These breakthroughs at CERN are important milestones on the way to trapping, accumulating and cooling antihydrogen. Cold antihydrogen will be a new tool for precision studies in a broad range of science. Most fundamental will be the comparison of the interaction of hydrogen and antihydrogen with electromagnetic and gravitational fields. Any difference between matter and antimatter, however small, would have profound consequences for our fundamental understanding of Nature and the Universe.

Christine Sutton | alfa
Further information:
http://info.web.cern.ch/info/Press/

More articles from Physics and Astronomy:

nachricht On Mars, sands shift to a different drum
24.05.2019 | University of Arizona

nachricht New Boost for ToCoTronics
23.05.2019 | Julius-Maximilians-Universität Würzburg

All articles from Physics and Astronomy >>>

The most recent press releases about innovation >>>

Die letzten 5 Focus-News des innovations-reports im Überblick:

Im Focus: New studies increase confidence in NASA's measure of Earth's temperature

A new assessment of NASA's record of global temperatures revealed that the agency's estimate of Earth's long-term temperature rise in recent decades is accurate to within less than a tenth of a degree Fahrenheit, providing confidence that past and future research is correctly capturing rising surface temperatures.

The most complete assessment ever of statistical uncertainty within the GISS Surface Temperature Analysis (GISTEMP) data product shows that the annual values...

Im Focus: The geometry of an electron determined for the first time

Physicists at the University of Basel are able to show for the first time how a single electron looks in an artificial atom. A newly developed method enables them to show the probability of an electron being present in a space. This allows improved control of electron spins, which could serve as the smallest information unit in a future quantum computer. The experiments were published in Physical Review Letters and the related theory in Physical Review B.

The spin of an electron is a promising candidate for use as the smallest information unit (qubit) of a quantum computer. Controlling and switching this spin or...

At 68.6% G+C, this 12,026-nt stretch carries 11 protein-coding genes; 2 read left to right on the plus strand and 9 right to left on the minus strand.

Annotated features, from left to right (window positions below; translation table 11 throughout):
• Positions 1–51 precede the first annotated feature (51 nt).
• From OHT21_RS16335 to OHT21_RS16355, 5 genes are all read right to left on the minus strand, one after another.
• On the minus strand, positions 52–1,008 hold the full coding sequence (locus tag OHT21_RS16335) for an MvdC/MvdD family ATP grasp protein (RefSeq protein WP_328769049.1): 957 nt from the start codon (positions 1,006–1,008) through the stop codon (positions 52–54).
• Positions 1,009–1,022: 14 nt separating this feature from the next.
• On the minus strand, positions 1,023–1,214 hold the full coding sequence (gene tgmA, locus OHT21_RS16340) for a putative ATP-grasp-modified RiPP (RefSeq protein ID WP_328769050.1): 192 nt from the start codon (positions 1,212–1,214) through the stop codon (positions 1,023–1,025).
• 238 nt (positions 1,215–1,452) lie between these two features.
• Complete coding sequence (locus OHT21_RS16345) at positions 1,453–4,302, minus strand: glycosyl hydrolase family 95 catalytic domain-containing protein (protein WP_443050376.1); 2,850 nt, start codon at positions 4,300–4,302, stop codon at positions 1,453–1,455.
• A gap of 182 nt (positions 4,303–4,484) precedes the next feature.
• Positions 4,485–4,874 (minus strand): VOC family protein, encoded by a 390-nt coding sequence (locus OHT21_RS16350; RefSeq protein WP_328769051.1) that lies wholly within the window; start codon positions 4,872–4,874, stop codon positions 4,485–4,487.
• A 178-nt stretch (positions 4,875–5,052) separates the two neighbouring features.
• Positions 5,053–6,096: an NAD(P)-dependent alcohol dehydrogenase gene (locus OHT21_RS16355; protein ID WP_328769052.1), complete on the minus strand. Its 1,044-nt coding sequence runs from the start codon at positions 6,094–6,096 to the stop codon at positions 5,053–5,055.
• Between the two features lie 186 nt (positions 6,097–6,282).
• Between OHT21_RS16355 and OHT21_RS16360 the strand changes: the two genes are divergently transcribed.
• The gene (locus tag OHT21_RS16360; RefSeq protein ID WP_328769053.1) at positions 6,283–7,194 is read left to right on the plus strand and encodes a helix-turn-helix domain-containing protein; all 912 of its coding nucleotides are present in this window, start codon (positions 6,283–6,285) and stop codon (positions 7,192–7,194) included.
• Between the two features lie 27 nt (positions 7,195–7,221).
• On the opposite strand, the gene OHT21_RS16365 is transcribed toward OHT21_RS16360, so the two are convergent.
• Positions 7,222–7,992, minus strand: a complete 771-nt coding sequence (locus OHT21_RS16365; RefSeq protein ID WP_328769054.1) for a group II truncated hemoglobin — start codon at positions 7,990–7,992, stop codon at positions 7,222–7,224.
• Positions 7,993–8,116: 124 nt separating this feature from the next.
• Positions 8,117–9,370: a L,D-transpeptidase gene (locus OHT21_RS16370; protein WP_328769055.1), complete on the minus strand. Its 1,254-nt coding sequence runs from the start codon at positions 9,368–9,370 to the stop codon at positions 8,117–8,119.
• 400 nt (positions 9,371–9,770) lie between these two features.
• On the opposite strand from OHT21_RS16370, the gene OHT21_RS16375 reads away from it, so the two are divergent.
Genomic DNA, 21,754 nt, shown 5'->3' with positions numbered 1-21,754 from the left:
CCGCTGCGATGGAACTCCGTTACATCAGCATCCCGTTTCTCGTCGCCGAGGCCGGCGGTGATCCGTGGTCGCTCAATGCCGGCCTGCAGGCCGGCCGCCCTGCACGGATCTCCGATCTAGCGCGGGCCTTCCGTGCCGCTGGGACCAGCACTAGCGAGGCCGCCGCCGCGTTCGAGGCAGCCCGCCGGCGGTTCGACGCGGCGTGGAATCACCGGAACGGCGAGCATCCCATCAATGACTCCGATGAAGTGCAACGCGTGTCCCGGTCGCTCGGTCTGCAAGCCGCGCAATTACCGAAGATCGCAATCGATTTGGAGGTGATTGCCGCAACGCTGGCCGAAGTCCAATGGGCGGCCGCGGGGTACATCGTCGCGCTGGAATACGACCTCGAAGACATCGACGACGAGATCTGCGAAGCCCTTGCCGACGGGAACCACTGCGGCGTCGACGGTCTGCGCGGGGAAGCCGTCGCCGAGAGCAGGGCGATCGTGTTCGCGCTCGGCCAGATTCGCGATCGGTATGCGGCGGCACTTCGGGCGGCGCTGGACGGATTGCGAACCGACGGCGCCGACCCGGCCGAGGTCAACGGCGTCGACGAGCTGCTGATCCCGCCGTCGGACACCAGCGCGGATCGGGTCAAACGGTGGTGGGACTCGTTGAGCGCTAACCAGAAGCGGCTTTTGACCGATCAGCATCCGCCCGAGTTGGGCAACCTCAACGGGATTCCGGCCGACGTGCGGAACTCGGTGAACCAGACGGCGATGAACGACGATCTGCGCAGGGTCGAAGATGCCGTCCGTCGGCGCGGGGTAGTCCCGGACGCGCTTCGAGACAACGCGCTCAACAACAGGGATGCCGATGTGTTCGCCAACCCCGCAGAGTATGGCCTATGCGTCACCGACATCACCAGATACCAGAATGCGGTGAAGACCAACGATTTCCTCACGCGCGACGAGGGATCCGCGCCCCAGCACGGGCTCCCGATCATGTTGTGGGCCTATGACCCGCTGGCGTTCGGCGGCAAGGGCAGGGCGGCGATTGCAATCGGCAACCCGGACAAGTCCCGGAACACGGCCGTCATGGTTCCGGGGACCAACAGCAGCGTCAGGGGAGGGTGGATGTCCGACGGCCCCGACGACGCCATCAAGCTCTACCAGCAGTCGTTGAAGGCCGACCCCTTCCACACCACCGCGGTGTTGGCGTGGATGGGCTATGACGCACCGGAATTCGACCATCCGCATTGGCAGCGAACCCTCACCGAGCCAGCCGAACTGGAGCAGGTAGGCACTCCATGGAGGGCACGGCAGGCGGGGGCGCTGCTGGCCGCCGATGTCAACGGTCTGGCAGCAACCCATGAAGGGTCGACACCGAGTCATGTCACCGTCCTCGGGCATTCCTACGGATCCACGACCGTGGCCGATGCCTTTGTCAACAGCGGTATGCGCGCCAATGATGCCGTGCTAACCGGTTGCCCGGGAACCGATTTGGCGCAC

Im Focus: Self-repairing batteries

UTokyo engineers develop a way to create high-capacity long-life batteries

Engineers at the University of Tokyo continually pioneer new ways to improve battery technology. Professor Atsuo Yamada and his team recently developed a...

Im Focus: Quantum Cloud Computing with Self-Check

With a quantum coprocessor in the cloud, physicists from Innsbruck, Austria, open the door to the simulation of previously unsolvable problems in chemistry, materials research or high-energy physics. The research groups led by Rainer Blatt and Peter Zoller report in the journal Nature how they simulated particle physics phenomena on 20 quantum bits and how the quantum simulator self-verified the result for the first time.

Many scientists are currently working on investigating how quantum advantage can be exploited on hardware already available today. Three years ago, physicists...

Im Focus: Accelerating quantum technologies with materials processing at the atomic scale

'Quantum technologies' utilise the unique phenomena of quantum superposition and entanglement to encode and process information, with potentially profound benefits to a wide range of information technologies from communications to sensing and computing.

However a major challenge in developing these technologies is that the quantum phenomena are very fragile, and only a handful of physical systems have been...

All Focus news of the innovation-report >>>

Anzeige

Anzeige

VideoLinks
Industry & Economy
Event News

SEMANTiCS 2019 brings together industry leaders and data scientists in Karlsruhe

29.04.2019 | Event News

Revered mathematicians and computer scientists converge with 200 young researchers in Heidelberg!

17.04.2019 | Event News

First dust conference in the Central Asian part of the earth’s dust belt

15.04.2019 | Event News

 
Latest News

On Mars, sands shift to a different drum

24.05.2019 | Physics and Astronomy

Piedmont Atlanta first in Georgia to offer new minimally invasive treatment for emphysema

24.05.2019 | Medical Engineering

Chemical juggling with three particles

24.05.2019 | Life Sciences

VideoLinks
Science & Research
Overview of more VideoLinks >>>